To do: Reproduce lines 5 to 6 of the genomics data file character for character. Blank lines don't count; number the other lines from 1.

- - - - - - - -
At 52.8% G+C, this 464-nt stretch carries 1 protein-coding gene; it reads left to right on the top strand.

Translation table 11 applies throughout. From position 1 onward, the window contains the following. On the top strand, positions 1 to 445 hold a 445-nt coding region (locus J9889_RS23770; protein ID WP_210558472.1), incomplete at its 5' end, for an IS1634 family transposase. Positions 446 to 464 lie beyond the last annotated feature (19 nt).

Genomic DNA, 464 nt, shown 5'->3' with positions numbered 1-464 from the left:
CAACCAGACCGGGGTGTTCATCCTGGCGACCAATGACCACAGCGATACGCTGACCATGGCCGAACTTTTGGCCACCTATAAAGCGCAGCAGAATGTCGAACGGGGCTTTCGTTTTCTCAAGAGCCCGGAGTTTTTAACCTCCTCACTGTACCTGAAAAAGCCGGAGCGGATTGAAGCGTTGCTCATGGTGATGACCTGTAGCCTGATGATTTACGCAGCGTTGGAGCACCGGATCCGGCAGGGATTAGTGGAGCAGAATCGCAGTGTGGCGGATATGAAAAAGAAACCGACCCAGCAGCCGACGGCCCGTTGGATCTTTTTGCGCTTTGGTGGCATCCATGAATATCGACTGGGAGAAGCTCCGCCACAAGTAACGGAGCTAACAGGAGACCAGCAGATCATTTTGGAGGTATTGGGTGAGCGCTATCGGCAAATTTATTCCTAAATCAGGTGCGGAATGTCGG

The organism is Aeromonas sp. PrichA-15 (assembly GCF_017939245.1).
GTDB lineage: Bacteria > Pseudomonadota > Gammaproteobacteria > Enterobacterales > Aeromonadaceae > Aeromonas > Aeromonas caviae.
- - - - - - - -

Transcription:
The organism is Aeromonas sp. PrichA-15 (assembly GCF_017939245.1).
GTDB lineage: Bacteria > Pseudomonadota > Gammaproteobacteria > Enterobacterales > Aeromonadaceae > Aeromonas > Aeromonas caviae.